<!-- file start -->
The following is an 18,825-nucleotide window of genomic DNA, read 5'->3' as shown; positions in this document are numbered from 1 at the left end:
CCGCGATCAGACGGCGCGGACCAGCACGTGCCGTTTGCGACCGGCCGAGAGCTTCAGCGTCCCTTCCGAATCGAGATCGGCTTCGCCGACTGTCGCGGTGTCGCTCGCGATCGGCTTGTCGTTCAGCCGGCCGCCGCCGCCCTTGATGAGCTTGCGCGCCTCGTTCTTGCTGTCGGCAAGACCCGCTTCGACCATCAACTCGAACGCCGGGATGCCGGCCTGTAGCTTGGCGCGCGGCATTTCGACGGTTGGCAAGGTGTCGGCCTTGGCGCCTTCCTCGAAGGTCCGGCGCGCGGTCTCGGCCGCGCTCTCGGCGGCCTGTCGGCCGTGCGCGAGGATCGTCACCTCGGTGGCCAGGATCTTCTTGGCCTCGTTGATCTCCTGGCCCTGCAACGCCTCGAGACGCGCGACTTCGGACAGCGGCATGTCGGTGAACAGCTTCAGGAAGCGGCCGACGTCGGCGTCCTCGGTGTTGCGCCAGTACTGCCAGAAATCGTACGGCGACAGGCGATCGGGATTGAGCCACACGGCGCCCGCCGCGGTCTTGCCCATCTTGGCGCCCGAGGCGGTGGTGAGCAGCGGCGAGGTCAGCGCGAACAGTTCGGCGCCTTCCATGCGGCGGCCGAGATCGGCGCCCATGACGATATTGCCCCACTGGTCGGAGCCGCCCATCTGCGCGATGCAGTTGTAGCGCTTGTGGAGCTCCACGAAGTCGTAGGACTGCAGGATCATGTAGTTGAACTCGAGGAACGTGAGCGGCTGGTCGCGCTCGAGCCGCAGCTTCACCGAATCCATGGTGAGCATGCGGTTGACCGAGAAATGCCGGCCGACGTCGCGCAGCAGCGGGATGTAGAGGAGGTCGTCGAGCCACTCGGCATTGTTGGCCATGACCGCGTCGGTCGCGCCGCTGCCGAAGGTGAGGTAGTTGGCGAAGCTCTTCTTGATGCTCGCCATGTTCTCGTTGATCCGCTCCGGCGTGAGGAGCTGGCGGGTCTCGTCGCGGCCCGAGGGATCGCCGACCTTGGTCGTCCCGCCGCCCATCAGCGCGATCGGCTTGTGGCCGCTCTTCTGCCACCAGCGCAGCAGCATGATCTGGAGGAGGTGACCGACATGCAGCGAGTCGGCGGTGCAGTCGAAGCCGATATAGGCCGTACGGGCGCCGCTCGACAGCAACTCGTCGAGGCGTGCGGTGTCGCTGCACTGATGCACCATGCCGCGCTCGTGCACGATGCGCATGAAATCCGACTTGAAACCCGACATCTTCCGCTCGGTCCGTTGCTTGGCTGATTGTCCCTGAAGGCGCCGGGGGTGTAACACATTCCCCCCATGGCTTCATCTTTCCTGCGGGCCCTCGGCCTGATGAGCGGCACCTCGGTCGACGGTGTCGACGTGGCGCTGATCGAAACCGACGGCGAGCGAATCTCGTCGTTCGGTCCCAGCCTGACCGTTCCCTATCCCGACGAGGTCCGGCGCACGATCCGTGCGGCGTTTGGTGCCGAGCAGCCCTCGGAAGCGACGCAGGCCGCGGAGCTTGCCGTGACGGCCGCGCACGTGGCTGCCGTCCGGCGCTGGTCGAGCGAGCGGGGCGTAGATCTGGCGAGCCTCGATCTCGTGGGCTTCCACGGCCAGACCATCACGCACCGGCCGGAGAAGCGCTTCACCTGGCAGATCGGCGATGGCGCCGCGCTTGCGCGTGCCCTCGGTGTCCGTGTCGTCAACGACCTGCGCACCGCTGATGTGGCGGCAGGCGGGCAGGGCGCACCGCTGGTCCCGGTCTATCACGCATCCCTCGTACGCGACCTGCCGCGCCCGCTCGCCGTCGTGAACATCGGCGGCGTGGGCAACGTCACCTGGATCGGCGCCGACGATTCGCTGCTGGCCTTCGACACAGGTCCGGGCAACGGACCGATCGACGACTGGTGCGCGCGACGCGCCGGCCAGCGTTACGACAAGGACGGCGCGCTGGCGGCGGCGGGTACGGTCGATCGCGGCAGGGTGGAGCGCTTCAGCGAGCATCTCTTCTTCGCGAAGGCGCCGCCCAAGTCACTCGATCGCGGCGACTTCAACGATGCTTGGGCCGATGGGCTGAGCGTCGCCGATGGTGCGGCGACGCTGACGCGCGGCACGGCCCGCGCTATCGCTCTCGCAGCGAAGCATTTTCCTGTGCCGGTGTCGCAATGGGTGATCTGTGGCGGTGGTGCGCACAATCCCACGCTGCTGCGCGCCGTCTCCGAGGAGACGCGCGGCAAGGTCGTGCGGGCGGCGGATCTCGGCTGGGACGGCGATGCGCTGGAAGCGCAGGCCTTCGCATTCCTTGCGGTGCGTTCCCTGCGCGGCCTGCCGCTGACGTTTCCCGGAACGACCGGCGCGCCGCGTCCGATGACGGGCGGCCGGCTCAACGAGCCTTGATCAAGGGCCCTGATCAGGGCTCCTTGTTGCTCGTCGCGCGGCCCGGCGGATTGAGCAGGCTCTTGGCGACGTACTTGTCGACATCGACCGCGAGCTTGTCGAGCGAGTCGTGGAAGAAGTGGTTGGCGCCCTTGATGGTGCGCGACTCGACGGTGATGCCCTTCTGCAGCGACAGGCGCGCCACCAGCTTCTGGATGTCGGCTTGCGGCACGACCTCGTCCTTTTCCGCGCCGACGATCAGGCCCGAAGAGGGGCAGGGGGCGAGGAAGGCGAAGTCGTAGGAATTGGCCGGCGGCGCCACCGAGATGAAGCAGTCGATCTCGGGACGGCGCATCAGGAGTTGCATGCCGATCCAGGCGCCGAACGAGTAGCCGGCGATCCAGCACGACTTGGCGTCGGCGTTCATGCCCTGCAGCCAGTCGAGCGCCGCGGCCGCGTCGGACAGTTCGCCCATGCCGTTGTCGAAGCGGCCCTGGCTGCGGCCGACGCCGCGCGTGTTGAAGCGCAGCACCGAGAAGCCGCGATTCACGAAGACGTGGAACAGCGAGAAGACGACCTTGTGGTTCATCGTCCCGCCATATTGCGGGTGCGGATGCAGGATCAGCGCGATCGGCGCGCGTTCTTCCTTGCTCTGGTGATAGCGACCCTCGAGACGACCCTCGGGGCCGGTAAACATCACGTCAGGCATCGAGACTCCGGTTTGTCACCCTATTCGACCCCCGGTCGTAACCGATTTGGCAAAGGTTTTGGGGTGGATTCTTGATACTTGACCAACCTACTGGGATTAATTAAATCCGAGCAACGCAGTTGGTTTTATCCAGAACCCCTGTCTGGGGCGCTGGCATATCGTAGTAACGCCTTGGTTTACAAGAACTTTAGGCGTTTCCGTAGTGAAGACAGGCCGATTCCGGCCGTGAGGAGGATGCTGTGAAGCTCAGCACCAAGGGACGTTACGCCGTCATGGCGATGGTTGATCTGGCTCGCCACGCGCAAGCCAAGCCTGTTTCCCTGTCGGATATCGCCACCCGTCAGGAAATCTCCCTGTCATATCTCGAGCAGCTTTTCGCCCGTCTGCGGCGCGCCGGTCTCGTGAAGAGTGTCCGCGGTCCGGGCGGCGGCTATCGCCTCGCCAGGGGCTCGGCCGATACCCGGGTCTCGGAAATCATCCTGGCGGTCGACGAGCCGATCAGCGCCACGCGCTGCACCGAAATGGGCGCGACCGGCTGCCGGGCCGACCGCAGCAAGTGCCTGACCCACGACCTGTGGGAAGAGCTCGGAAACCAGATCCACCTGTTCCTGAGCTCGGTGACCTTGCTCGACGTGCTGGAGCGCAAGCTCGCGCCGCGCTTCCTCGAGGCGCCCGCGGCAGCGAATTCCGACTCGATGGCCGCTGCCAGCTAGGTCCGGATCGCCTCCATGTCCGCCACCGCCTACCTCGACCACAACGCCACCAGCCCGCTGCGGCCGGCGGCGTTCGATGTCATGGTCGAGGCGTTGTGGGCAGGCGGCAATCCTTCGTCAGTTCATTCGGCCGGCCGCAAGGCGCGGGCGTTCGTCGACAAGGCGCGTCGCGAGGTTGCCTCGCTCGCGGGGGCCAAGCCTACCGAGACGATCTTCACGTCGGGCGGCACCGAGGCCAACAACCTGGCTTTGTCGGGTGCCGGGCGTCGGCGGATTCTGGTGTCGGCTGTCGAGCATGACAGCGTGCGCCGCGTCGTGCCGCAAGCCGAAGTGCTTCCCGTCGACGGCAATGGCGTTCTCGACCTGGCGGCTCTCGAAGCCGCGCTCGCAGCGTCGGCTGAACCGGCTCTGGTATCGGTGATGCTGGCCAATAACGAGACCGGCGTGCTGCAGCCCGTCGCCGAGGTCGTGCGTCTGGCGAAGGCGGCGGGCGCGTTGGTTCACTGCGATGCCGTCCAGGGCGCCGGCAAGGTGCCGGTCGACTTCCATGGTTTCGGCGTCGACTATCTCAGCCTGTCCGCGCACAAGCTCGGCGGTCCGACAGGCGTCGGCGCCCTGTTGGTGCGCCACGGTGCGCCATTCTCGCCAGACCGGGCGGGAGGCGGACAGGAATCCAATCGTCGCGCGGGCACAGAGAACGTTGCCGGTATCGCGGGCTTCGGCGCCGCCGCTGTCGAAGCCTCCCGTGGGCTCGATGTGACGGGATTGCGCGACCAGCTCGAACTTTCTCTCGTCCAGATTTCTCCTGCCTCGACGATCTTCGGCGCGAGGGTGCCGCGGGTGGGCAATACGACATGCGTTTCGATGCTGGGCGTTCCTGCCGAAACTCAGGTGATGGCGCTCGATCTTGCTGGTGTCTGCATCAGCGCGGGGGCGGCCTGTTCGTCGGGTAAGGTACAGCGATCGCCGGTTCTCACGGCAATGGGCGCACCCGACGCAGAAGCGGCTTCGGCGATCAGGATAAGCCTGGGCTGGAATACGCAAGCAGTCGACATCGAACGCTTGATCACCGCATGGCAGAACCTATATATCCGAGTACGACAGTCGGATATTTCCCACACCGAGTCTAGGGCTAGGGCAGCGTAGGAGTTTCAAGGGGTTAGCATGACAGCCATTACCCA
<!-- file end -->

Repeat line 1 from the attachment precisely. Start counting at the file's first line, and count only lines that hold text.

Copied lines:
The following is an 18,825-nucleotide window of genomic DNA, read 5'->3' as shown; positions in this document are numbered from 1 at the left end: